I am compelled by the present circumstances to declare that I can admire Rob Eichmann for one thing (if one thing only): he is nothing if not absolutely persistent in whatever mission he undertakes. While it is true his command of the language hovers just above the tenth grade level and most of his higher cognitive operations come to us courtesy of Wee Willy Winkler, his steadfast determination to destroy a conservative Republican candidate for the U.S. Senate – in spite of the preponderance of facts and evidence that contradict him – is breathtaking.
Bullshirt artists always get the details wrong, and Qarmout’s campaign blogger is no exception. Like this blooper, for example:
“Lorillard ultimately backed off and in December of 2004, Judge William G. Bassler signed an order dismissing the case without costs or prejudice in return for the defendants’ assurance they would drop their counter-suit.”
Really? The case was dismissed in December 2004? Then how do you account for the document filed by Bader Qarmout and his co-defendants on June 2, 2005, in which Qarmout and his co-defendants proposed a settlement agreement that included allowing on-site inspections of the Qarmout convenience stores “not more than once per day”? Wow, a pretty tight inspection schedule for someone who now claims they didn’t do anything wrong.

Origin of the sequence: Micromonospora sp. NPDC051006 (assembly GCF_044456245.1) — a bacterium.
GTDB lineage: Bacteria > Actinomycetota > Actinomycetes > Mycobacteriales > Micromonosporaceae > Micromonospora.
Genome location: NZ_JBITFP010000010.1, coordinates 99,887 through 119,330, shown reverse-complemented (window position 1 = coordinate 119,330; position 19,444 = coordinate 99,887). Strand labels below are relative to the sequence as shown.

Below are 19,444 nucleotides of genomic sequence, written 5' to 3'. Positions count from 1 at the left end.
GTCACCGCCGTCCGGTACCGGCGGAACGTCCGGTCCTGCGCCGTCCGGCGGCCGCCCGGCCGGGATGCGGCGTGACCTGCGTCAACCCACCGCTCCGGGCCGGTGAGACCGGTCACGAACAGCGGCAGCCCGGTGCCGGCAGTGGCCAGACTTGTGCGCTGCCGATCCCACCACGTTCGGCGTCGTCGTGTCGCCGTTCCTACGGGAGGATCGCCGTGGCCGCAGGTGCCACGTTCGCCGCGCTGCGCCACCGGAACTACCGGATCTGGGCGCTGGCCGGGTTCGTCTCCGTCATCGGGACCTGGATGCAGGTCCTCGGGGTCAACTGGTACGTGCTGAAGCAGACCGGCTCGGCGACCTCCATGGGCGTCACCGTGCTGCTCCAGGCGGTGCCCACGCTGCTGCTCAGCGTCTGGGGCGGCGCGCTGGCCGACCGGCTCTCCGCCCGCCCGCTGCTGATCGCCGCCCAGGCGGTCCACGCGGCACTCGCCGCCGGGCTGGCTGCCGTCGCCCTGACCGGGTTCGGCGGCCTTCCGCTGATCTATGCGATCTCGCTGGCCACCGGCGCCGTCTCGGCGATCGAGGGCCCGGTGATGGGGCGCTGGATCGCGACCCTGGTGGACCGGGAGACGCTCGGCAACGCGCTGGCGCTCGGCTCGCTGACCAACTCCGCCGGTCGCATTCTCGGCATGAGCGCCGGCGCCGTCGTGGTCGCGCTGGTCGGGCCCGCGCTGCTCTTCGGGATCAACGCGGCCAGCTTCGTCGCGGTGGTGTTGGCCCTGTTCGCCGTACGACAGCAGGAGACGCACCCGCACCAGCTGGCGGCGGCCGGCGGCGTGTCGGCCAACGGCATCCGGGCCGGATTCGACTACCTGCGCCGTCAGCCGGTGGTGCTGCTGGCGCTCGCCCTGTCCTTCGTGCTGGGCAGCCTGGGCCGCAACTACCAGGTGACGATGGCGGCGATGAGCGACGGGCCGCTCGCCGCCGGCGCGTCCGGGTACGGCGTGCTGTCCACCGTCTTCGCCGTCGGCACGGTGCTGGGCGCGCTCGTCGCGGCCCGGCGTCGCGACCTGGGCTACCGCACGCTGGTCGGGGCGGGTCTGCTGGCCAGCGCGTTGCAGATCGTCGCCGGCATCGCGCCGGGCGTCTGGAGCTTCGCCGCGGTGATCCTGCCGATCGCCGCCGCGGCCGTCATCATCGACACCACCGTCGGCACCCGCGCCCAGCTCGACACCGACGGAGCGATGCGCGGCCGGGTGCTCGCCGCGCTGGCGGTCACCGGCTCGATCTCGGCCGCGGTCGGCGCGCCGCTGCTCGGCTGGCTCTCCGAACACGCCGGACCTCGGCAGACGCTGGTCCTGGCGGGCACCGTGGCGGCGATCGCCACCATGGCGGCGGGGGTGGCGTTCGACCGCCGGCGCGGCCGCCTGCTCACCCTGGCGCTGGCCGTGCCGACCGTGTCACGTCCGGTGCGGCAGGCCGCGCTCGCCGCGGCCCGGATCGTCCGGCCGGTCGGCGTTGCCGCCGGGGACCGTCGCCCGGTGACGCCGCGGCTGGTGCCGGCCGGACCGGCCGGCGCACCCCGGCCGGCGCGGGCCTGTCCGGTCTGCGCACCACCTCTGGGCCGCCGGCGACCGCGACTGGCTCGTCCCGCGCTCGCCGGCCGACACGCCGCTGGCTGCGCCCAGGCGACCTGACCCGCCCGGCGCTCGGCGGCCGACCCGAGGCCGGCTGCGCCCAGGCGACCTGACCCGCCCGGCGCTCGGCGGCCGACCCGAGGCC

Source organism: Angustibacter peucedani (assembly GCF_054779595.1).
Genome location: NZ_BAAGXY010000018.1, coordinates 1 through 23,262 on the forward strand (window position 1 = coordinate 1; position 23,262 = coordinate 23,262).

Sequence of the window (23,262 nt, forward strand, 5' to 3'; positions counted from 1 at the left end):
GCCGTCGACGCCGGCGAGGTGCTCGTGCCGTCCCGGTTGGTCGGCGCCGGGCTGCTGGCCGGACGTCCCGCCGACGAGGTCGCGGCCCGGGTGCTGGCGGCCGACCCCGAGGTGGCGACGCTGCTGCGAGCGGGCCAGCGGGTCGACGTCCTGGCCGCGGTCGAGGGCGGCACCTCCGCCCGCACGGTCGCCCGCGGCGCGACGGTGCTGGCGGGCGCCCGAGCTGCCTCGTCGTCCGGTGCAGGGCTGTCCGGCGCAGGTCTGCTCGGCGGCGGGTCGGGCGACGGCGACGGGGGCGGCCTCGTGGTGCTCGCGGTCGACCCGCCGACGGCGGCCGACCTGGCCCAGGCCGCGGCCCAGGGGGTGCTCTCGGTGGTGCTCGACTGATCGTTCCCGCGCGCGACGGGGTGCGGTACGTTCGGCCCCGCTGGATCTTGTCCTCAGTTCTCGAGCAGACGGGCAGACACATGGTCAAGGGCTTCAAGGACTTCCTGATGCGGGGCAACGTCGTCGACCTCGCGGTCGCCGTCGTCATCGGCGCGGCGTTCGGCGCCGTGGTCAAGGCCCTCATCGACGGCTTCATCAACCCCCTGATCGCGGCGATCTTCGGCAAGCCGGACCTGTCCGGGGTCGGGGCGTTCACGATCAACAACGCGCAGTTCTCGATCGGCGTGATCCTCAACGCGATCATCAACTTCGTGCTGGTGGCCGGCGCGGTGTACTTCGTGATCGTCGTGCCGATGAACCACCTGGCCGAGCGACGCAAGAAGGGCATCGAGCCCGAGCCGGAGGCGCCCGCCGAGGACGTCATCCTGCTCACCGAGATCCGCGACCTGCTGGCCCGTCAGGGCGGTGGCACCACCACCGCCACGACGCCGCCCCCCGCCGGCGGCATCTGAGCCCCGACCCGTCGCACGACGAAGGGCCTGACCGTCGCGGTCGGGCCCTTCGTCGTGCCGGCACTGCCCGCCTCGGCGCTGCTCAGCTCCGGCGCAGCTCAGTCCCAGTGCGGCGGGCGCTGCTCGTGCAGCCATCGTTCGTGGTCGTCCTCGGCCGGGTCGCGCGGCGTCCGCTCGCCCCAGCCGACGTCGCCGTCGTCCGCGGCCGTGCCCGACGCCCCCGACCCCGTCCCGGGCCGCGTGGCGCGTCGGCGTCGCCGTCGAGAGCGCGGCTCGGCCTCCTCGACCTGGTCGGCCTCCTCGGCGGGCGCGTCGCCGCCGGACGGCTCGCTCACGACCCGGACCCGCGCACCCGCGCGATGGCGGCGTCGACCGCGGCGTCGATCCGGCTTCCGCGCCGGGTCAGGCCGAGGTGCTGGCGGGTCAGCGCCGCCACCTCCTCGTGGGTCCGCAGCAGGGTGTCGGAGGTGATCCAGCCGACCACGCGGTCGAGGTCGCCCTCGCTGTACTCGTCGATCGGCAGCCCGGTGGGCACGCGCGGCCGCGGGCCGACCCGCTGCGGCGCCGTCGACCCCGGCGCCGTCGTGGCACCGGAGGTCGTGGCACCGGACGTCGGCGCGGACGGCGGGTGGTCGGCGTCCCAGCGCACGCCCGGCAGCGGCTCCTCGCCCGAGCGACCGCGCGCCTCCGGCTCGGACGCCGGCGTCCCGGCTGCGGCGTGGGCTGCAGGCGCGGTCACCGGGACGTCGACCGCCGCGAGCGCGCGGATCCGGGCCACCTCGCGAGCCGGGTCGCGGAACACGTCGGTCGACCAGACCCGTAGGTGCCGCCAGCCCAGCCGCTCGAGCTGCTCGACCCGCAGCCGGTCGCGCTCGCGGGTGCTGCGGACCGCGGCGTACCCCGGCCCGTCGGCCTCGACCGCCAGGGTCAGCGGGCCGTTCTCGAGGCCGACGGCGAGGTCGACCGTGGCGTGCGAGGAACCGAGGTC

Would the Qarmout campaign care to explain?
This case has a lot to it and I look forward to hearing more from the Qarmout campaign about it.
Rockin’ Robbo needs to brush up on his reading comprehension: “Judge William G. Bassler signed an order dismissing the case without costs or prejudice in return for the defendants’ assurance they would drop their counter-suit.” The breadth and scope of that “assurance” became the object of contention with regard to the settlement.
Over the course of the following six months, Lorillard insisted that, in order to consummate the settlement, Qarmout, et. al. pledge they would never again sell counterfeit Newport cigarettes – despite the fact that the evidence in the case clearly demonstrated that neither G&S nor Q&S convenience stores knowingly engaged in such a practice. It was tantamount to asking someone to pledge he would never again beat his wife – in the absence of any proof he ever did so.
Understandably, Qarmout and his fellow defendants balked at the outrageous nature of the suggestion and countered with the proposal that – as part of their good-faith assurance to drop the counter-suit – Lorillard Tobacco would be permitted to inspect the inventory of both stores “not more than once per day.”
Lorillard rejected the arrangement and the suit was ultimately settled on those terms. What Rockin’ Robbo seems unable to comprehend is that Lorillard failed to prosecute its case and failed to prove by a preponderance of the evidence that Bader Qarmout knowingly engaged in deceptive trade practices.
Eichmann’s insistence on treating this case as if Qarmout were found guilty and then using that (along with other half truths and distortions) as a cudgel to defame him goes beyond the limits of reason and into the realm of unbridled malice.
It is for the reader to decide if this is the kind of behavior that accurately represents movement conservatism in New Jersey today.